Visual Studio Code, colloquially known as VS Code, has become the de-facto Swiss Army Knife of Integrated Development Environments (IDEs). It is already configured for a lot of different languages and ecosystems when first installed. It’s also great for developing Zephyr RTOS projects, but not out of the box. Jonathan Beri presented at talk at the 2023 Embedded Open Source Summit detailing how to configure VS Code for Zephyr development.
To follow along, check out Jonathan’s example repository for us Zephyr in Visual Studio Code.
VS Code for Embedded Development
Most of the pre-configuration rolled into the stock installation of VS Code centers around languages used in web development. But increasingly we see the IDE called upon for embedded system development–moving beyond merely working with source code to include native debugging and flashing. These more specialized features tend to be the areas requiring custom configuration. Notably, Nordic and NXP are both actively developing VS Code environments for Zephyr.
For those who prefer to maintain their own workspace configuration, selecting the right extensions is a good place to start. The Microsoft’s extensions for C/C++ and Cmake are table stakes for embedded development. Jonathan also recommends the Cortex Debug plugin and suggests that Microsoft’s Embedded Tools is a newer plugin you may find useful.
Diving into Configuration Files
The meat of the talk comes about sixteen minutes in as Jonathan walks through the settings files he’s using to configure his workspace:
extensions.json. You can view these files in the example code repository.
Telling VS Code where to find GCC will get syntax highlighting and linting working well. Preventing CMake from trying to auto-configure Zephyr projects will silence a lot of the popup window noise when opening a new VS Code window. And setting up the task runner is akin to configuring aliases for your oft-used commands, accessible from the VS Code command palette. Finally, debugging configuration and recommended extensions round out the workspace-specific configurations using the built-in “profile” features.
All the Things You’ve Been Missing from VS Code
If you’ve already tried developing for Zephyr in VS Code it’s easy to forget what you’ve been missing. The live demo begins at about 20:30 and immediately shows the most basic annoyances have been solved. There are no longer random red squigglies sprinkled throughout your code, because VS Code now knows where to find all of the header files. You can jump to OS-specific function declarations as expected and access the function syntax hinting because the entire Zephyr tree is accessible for the extensions. These features are not novel, they’re just not fully configured out-of-the-box.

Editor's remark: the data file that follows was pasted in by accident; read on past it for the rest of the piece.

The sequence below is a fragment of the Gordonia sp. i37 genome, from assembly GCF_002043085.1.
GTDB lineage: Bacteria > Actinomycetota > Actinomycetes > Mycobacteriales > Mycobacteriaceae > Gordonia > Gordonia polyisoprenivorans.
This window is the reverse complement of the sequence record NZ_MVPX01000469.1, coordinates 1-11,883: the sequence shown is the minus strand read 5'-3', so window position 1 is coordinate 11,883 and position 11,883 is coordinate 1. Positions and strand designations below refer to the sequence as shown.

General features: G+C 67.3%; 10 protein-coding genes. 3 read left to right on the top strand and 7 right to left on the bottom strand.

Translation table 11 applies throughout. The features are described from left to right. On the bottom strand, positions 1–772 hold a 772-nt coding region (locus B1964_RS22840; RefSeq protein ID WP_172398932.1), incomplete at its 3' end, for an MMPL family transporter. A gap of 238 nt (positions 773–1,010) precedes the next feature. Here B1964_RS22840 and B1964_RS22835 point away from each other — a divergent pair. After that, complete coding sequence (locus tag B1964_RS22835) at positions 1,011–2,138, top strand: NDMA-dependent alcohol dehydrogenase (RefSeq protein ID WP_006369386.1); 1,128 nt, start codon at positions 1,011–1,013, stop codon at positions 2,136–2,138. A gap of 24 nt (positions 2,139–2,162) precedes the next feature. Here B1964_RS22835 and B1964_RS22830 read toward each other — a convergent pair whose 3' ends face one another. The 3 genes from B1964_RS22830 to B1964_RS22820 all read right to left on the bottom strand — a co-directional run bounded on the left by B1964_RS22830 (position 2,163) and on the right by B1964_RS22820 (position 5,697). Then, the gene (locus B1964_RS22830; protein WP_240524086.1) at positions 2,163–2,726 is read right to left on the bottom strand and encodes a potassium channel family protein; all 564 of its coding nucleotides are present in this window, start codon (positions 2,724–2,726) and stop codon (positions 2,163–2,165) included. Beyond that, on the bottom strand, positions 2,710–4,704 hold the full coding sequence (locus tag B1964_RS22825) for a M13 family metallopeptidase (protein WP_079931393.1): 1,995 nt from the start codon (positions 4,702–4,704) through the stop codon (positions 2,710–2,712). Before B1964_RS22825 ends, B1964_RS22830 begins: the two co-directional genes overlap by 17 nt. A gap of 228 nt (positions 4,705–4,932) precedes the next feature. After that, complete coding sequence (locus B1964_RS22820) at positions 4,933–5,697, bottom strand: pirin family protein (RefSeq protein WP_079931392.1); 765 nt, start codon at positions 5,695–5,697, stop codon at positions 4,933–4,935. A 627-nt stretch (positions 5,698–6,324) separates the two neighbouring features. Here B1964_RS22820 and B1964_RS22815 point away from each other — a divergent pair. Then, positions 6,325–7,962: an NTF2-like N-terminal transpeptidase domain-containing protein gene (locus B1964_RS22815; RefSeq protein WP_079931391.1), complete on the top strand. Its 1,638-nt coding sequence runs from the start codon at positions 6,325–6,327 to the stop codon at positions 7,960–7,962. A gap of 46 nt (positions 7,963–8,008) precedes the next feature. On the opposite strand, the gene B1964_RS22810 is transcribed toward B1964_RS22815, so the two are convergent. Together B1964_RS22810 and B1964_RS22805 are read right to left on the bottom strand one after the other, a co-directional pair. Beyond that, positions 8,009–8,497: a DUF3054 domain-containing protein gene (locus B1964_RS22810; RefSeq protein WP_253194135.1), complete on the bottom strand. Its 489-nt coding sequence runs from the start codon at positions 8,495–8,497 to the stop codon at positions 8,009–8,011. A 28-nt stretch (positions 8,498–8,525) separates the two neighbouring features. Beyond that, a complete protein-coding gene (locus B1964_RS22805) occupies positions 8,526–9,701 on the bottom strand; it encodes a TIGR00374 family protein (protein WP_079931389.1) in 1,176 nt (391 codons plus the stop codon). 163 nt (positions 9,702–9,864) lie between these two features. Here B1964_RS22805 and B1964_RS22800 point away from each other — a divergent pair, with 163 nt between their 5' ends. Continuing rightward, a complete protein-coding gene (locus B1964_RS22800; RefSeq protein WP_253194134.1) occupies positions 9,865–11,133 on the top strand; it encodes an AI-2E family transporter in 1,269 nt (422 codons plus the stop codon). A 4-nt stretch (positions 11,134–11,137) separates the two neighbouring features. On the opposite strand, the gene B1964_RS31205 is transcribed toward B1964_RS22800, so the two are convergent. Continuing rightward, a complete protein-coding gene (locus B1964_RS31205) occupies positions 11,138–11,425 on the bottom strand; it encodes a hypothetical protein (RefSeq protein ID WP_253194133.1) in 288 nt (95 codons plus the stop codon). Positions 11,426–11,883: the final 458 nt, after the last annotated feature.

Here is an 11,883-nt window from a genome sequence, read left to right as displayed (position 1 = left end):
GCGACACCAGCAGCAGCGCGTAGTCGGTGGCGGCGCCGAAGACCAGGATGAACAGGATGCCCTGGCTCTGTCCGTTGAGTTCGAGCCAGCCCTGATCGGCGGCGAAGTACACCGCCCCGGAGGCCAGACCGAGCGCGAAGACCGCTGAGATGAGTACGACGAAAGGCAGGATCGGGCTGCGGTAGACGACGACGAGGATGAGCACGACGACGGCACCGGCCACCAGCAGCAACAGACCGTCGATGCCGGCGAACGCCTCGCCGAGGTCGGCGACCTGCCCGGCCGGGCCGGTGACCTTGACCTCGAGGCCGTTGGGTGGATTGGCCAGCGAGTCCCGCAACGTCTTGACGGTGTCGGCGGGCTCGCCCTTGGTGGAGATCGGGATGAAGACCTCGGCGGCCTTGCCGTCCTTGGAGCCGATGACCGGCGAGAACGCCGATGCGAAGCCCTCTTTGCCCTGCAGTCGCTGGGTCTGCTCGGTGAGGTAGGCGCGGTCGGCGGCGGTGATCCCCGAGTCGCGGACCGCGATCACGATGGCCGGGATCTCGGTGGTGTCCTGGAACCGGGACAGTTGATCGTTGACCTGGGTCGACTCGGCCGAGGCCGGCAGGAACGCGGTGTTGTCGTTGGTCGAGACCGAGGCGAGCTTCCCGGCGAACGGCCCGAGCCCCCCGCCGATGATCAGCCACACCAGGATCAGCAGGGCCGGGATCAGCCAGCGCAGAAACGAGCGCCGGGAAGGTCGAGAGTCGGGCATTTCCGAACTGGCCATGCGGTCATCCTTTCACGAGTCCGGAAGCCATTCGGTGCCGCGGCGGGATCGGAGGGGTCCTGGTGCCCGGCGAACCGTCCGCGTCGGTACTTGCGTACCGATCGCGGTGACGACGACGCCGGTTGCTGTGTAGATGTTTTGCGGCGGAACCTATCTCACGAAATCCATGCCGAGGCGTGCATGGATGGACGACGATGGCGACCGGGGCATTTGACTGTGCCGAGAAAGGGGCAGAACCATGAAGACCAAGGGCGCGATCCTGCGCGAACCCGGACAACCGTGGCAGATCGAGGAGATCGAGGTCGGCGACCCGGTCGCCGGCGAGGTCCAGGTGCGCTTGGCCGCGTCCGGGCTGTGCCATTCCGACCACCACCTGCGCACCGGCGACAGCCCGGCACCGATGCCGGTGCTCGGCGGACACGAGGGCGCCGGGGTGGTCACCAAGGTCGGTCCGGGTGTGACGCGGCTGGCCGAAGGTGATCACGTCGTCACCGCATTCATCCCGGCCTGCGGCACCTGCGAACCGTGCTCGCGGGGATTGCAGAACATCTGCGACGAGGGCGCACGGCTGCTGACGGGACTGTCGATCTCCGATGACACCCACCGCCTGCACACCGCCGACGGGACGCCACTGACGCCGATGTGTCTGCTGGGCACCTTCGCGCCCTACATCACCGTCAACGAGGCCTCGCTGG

Building and flashing works as expected, because your target board and programmer have now been specified in the configuration. They’re triggered via simple to remember commands like
west build that Jonathan added to the command palette via those JSON files. The serial terminal connection to the device is available in the IDE without having to juggle external console windows. The general noise floor of the IDE is almost non-existent at this point, all thanks to a comprehensive configuration that makes the developer experience worlds better.
Modern Tools for Modern IoT
Zephyr RTOS is paving the way for the next generation of embedded devices. As the Founder and CEO of Golioth, Jonathan Beri recognized the power of Zephyr to support cross-vendor hardware in the IoT space, which makes it possible for Golioth to support the hardware that you the choose (and not a narrow set of hardware required by your IoT Cloud). As this talk shows, he spends a lot of hands-on time with the RTOS and is sharing the workflow he has developed over the last several years.
Set aside an afternoon to prototype your IoT Fleet. Your first 50 devices are free with Golioth’s Dev Tier. Follow Jonathan’s examples for using VS Code, and you’ll be sending sensor data to the cloud in a matter of hours!